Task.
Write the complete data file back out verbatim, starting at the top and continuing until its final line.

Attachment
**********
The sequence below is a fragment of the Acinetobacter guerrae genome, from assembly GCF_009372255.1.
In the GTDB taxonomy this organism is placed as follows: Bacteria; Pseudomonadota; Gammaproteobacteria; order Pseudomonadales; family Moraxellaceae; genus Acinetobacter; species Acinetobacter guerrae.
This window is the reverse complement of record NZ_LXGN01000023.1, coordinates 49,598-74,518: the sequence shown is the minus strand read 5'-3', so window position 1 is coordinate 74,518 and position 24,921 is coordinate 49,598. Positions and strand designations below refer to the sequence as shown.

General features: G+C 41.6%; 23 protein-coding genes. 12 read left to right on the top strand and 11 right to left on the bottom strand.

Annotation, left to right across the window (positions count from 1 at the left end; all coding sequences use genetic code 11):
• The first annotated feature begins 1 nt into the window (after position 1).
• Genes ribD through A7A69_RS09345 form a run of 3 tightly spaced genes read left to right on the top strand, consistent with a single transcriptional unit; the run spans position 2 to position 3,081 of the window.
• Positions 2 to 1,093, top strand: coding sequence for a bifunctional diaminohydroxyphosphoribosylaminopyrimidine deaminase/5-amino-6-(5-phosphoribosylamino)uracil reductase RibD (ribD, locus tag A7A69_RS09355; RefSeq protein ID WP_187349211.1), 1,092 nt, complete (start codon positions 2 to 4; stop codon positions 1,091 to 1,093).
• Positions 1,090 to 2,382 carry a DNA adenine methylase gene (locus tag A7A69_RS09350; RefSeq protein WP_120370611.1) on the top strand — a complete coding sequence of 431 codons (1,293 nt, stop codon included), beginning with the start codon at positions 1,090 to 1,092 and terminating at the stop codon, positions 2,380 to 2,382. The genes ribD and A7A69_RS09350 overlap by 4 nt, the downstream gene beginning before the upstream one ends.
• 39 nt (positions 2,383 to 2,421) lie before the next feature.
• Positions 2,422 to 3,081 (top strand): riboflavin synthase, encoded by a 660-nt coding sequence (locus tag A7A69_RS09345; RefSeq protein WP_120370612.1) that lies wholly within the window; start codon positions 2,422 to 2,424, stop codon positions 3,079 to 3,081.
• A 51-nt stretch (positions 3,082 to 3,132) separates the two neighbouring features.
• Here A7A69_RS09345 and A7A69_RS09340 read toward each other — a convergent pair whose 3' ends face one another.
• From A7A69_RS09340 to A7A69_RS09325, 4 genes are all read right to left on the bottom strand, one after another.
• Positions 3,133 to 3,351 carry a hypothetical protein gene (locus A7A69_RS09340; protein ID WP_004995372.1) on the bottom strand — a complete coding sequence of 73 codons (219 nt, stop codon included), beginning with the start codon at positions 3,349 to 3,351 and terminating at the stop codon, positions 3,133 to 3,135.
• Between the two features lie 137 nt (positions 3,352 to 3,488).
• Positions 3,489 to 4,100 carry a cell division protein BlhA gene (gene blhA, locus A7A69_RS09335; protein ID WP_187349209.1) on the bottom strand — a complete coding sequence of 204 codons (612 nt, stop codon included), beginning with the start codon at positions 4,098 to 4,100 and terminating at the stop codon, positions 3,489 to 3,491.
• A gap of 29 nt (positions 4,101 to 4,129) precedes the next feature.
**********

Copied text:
The sequence below is a fragment of the Acinetobacter guerrae genome, from assembly GCF_009372255.1.
In the GTDB taxonomy this organism is placed as follows: Bacteria; Pseudomonadota; Gammaproteobacteria; order Pseudomonadales; family Moraxellaceae; genus Acinetobacter; species Acinetobacter guerrae.
This window is the reverse complement of record NZ_LXGN01000023.1, coordinates 49,598-74,518: the sequence shown is the minus strand read 5'-3', so window position 1 is coordinate 74,518 and position 24,921 is coordinate 49,598. Positions and strand designations below refer to the sequence as shown.

General features: G+C 41.6%; 23 protein-coding genes. 12 read left to right on the top strand and 11 right to left on the bottom strand.

Annotation, left to right across the window (positions count from 1 at the left end; all coding sequences use genetic code 11):
• The first annotated feature begins 1 nt into the window (after position 1).
• Genes ribD through A7A69_RS09345 form a run of 3 tightly spaced genes read left to right on the top strand, consistent with a single transcriptional unit; the run spans position 2 to position 3,081 of the window.
• Positions 2 to 1,093, top strand: coding sequence for a bifunctional diaminohydroxyphosphoribosylaminopyrimidine deaminase/5-amino-6-(5-phosphoribosylamino)uracil reductase RibD (ribD, locus tag A7A69_RS09355; RefSeq protein ID WP_187349211.1), 1,092 nt, complete (start codon positions 2 to 4; stop codon positions 1,091 to 1,093).
• Positions 1,090 to 2,382 carry a DNA adenine methylase gene (locus tag A7A69_RS09350; RefSeq protein WP_120370611.1) on the top strand — a complete coding sequence of 431 codons (1,293 nt, stop codon included), beginning with the start codon at positions 1,090 to 1,092 and terminating at the stop codon, positions 2,380 to 2,382. The genes ribD and A7A69_RS09350 overlap by 4 nt, the downstream gene beginning before the upstream one ends.
• 39 nt (positions 2,383 to 2,421) lie before the next feature.
• Positions 2,422 to 3,081 (top strand): riboflavin synthase, encoded by a 660-nt coding sequence (locus tag A7A69_RS09345; RefSeq protein WP_120370612.1) that lies wholly within the window; start codon positions 2,422 to 2,424, stop codon positions 3,079 to 3,081.
• A 51-nt stretch (positions 3,082 to 3,132) separates the two neighbouring features.
• Here A7A69_RS09345 and A7A69_RS09340 read toward each other — a convergent pair whose 3' ends face one another.
• From A7A69_RS09340 to A7A69_RS09325, 4 genes are all read right to left on the bottom strand, one after another.
• Positions 3,133 to 3,351 carry a hypothetical protein gene (locus A7A69_RS09340; protein ID WP_004995372.1) on the bottom strand — a complete coding sequence of 73 codons (219 nt, stop codon included), beginning with the start codon at positions 3,349 to 3,351 and terminating at the stop codon, positions 3,133 to 3,135.
• Between the two features lie 137 nt (positions 3,352 to 3,488).
• Positions 3,489 to 4,100 carry a cell division protein BlhA gene (gene blhA, locus A7A69_RS09335; protein ID WP_187349209.1) on the bottom strand — a complete coding sequence of 204 codons (612 nt, stop codon included), beginning with the start codon at positions 4,098 to 4,100 and terminating at the stop codon, positions 3,489 to 3,491.
• A gap of 29 nt (positions 4,101 to 4,129) precedes the next feature.